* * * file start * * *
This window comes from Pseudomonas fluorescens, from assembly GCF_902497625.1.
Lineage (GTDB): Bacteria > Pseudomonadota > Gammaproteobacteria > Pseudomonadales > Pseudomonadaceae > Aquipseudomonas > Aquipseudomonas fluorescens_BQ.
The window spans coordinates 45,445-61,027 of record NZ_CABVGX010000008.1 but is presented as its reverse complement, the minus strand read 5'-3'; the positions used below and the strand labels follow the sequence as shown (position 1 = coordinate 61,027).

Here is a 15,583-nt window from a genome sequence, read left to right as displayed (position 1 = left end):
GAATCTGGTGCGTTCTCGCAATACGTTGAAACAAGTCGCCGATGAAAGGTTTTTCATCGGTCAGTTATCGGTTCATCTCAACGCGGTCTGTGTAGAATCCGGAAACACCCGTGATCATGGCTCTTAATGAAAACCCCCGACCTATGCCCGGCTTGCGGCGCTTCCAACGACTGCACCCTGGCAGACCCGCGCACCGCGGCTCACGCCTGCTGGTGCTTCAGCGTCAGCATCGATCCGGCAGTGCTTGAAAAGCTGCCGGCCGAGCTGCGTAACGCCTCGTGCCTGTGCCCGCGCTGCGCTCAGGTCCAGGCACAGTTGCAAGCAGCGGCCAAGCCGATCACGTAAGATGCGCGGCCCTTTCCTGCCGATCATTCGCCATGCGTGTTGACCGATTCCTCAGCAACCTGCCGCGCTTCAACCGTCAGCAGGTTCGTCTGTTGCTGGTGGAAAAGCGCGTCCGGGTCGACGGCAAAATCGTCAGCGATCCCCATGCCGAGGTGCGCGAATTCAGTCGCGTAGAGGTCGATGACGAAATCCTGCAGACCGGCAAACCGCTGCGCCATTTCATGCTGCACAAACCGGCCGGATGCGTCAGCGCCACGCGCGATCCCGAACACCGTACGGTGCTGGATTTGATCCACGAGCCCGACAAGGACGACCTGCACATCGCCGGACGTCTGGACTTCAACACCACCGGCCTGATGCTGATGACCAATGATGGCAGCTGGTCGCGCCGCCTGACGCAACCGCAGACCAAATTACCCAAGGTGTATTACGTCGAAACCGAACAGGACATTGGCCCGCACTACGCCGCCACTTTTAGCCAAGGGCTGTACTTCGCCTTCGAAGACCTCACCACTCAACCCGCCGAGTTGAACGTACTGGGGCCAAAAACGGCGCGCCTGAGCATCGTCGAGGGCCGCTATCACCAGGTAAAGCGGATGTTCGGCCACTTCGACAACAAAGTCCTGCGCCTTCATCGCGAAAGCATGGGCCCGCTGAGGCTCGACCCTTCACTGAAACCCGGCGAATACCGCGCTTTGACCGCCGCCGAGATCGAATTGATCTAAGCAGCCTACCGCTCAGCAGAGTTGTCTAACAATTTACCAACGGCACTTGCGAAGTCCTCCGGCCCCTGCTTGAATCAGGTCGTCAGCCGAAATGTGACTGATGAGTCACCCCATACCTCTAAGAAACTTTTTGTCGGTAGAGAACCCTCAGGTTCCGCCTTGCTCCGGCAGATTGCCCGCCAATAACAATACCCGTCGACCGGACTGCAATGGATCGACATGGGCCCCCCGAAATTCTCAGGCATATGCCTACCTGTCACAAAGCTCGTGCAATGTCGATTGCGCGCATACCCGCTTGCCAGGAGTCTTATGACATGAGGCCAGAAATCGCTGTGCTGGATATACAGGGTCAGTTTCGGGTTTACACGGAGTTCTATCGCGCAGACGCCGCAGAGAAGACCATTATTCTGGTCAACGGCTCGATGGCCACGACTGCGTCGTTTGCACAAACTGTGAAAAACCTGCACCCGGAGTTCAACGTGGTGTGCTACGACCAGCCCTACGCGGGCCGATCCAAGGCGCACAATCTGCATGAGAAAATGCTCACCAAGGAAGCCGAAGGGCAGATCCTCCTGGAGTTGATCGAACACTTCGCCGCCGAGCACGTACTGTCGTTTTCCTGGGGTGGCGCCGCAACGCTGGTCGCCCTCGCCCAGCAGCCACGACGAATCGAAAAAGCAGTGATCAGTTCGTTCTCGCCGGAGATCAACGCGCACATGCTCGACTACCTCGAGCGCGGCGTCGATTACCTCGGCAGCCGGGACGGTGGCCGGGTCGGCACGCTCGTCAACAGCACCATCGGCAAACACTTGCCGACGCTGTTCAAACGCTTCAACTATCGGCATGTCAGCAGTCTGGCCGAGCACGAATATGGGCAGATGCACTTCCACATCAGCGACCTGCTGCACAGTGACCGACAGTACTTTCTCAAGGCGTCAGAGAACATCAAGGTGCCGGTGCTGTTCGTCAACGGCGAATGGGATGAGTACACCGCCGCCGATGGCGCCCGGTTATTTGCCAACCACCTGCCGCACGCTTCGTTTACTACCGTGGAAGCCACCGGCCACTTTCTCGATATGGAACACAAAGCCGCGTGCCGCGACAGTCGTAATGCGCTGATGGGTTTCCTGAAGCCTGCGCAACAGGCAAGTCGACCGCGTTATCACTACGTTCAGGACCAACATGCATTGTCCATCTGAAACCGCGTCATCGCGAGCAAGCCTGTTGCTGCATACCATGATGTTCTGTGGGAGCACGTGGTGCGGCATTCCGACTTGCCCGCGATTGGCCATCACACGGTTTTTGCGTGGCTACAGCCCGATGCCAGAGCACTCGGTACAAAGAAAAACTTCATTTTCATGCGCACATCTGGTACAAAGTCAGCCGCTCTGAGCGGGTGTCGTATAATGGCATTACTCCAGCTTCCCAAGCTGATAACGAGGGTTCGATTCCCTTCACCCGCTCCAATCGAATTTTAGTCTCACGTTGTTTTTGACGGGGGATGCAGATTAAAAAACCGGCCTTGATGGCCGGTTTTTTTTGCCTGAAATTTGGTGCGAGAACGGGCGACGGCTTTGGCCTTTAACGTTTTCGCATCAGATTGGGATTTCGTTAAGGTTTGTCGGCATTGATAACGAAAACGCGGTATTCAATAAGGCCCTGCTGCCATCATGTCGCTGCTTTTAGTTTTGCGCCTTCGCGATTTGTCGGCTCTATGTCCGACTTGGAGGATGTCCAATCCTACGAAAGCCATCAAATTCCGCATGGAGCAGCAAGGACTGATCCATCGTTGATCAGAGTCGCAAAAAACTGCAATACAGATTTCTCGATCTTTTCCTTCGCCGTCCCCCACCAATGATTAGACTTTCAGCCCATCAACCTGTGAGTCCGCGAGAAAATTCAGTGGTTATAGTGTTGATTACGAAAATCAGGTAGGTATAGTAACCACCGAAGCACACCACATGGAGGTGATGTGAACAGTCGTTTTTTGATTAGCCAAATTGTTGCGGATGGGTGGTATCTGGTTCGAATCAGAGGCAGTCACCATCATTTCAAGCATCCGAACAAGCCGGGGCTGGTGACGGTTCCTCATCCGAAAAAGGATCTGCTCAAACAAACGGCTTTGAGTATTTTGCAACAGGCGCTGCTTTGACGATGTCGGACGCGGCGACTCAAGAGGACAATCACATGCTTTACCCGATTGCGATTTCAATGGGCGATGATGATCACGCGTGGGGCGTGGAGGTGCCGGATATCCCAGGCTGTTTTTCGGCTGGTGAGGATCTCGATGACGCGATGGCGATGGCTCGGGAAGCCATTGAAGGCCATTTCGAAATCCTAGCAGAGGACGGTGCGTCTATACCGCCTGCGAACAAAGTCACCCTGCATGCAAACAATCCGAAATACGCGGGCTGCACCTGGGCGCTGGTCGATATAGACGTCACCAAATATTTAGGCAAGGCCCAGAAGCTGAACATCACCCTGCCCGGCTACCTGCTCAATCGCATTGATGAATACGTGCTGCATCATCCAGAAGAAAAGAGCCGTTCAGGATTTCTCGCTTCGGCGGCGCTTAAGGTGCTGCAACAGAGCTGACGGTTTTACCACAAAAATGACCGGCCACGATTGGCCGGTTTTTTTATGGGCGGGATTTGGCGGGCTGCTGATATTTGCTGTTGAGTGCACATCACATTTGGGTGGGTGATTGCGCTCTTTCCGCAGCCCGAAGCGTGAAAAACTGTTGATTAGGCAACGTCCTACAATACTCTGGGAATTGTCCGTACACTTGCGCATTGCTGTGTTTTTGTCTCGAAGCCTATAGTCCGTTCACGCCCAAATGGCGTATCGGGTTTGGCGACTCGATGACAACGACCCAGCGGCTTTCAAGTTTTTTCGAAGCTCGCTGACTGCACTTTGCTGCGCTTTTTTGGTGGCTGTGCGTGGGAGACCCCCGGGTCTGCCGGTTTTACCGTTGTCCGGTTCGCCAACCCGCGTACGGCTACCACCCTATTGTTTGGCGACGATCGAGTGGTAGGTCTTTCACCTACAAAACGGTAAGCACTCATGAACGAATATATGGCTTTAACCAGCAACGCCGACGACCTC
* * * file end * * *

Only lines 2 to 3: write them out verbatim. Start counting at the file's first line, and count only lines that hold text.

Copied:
Lineage (GTDB): Bacteria > Pseudomonadota > Gammaproteobacteria > Pseudomonadales > Pseudomonadaceae > Aquipseudomonas > Aquipseudomonas fluorescens_BQ.
The window spans coordinates 45,445-61,027 of record NZ_CABVGX010000008.1 but is presented as its reverse complement, the minus strand read 5'-3'; the positions used below and the strand labels follow the sequence as shown (position 1 = coordinate 61,027).